When you agreed to work for your current employer, there’s a good chance that more than the salary had to do with your decision. There were probably other factors—including work culture, health and dental benefits, and vacation time—that you considered heavily before signing up for the job.
The reality with most dental insurance plans, however, is that they expire at the end of every calendar year. That means if you don’t use them by the end of the winter holidays, you can never get that money back again as your annual allotment resets in January.
Taking care of your teeth and the oral health of your family is extremely important, so you should take steps to make the most of your dental benefits. Today we’ll discuss how crucial benefits are and how to take advantage of them before the end of the year.
The Financial Value of Dental Benefits
Although you may not think about it, dental benefits can be worth hundreds or even thousands of dollars when you add up all the checkups and procedures that you and your family book throughout the year.
If you’re not sure how much insurance can actually save you, here’s a breakdown of average costs for some common dental work:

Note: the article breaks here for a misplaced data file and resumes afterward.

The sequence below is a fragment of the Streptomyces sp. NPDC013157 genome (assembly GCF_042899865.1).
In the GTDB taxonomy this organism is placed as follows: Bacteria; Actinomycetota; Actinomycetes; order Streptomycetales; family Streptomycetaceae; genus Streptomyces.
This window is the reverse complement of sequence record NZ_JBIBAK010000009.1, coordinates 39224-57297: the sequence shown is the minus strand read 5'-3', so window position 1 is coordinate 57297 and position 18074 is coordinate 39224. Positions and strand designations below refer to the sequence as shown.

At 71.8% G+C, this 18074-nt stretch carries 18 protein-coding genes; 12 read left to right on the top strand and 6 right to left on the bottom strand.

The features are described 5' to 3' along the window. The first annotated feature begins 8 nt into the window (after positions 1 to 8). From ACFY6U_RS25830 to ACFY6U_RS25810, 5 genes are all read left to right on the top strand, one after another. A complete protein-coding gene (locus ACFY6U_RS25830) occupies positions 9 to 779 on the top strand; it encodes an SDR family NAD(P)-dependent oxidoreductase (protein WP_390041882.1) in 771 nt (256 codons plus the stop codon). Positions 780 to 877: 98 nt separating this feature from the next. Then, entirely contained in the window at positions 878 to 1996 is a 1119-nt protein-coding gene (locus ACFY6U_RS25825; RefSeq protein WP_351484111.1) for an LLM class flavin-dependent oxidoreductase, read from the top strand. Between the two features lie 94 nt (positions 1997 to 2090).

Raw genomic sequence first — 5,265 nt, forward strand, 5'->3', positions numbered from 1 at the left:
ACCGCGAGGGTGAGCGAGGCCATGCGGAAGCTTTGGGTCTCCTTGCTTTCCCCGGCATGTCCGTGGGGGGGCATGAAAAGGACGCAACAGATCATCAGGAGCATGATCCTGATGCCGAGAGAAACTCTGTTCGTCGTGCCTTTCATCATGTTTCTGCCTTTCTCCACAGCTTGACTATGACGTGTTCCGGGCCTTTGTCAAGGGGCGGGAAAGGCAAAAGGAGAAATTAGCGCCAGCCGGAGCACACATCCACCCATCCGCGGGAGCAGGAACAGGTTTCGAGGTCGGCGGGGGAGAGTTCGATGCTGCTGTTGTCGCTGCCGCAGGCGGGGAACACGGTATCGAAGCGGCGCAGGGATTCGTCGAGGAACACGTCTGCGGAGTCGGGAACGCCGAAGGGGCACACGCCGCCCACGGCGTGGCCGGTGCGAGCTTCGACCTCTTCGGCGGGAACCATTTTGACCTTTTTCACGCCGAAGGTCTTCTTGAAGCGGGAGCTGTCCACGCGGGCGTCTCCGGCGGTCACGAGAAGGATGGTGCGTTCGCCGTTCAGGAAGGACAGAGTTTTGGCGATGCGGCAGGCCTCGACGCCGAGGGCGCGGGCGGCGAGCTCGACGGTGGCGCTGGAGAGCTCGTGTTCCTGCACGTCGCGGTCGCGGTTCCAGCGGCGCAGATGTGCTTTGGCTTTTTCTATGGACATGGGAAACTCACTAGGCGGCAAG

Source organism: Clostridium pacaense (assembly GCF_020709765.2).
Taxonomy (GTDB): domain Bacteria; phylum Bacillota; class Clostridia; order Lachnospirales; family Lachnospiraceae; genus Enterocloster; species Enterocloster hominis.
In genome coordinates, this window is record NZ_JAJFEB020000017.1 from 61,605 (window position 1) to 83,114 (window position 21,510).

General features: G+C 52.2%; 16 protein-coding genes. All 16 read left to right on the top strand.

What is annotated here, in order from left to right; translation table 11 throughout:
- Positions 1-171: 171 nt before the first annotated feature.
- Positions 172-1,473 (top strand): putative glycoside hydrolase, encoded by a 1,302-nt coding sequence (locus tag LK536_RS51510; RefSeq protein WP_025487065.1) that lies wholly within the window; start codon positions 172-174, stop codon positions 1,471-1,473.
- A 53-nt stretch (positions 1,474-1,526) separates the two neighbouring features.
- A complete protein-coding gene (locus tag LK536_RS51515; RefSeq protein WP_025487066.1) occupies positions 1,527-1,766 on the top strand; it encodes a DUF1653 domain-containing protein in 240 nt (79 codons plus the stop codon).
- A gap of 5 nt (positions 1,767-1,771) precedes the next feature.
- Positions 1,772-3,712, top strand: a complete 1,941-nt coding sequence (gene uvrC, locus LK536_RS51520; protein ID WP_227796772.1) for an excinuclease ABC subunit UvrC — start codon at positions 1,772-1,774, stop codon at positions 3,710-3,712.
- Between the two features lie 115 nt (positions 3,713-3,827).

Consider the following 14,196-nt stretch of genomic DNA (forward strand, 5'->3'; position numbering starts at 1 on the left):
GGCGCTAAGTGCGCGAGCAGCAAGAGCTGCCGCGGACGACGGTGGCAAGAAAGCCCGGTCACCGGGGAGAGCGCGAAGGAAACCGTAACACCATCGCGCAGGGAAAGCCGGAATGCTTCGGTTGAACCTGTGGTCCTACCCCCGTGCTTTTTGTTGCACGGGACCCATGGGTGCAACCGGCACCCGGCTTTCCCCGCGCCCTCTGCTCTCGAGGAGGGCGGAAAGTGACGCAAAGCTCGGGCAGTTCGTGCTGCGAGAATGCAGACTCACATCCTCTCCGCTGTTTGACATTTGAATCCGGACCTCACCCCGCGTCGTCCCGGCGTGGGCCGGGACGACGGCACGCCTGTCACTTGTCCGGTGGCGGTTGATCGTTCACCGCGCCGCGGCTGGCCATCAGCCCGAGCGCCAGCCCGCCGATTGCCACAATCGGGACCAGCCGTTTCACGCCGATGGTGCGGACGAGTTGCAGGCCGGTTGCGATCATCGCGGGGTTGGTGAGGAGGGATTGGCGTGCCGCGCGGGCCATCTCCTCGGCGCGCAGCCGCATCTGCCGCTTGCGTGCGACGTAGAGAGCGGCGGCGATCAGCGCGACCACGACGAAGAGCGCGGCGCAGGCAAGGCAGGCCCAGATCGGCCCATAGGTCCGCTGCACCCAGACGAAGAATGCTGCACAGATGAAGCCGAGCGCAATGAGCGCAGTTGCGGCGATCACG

- X-rays: $100 to $150
- Checkup and cleaning: $75 to $200
- Root canal: $800
- Crown: $1,600
- Cavity filling: $325
For a family of four, two regular annual checkups with one set of X-rays each could end up costing you over $2,000. Most or all of that could be covered by your benefits as long as you use them. Furthermore, while you may not think about benefits as money earned, they’re still part of the compensation you receive for all your hard work. You and your family will benefit from the dental insurance provided by your employer.
The Real Value Is More Important Than Money
Did you know that going to the dentist can save your life? Although this may be a bit of a sensational claim, it’s no less true. Let’s look at an example to illustrate.
John goes to the dentist for his annual checkup. While Dr. Abrams is examining John’s mouth, he notices an odd sore on John’s tongue and asks him about it. Even though John just chalked it up to a persistent canker sore, Dr. Abrams recommends that John follow up with a doctor for further testing. After a visit to the doctor and a referral to the oncologist, it’s confirmed that John has tongue cancer. However, thanks to the early diagnosis, John is able to undergo treatment and survives the ordeal.
Although this is a fictional story, dentists are your first line of defense when it comes to early diagnosis of oral cancer. There are many other health conditions that a trip to the dentist can uncover as well. Moreover, there’s a connection between your oral health and overall physical health, so proper oral hygiene (which includes routine trips to the dentist) is crucial to your wellbeing. Dental insurance makes proper oral care possible for many families, so it’s crucial that you make use of it.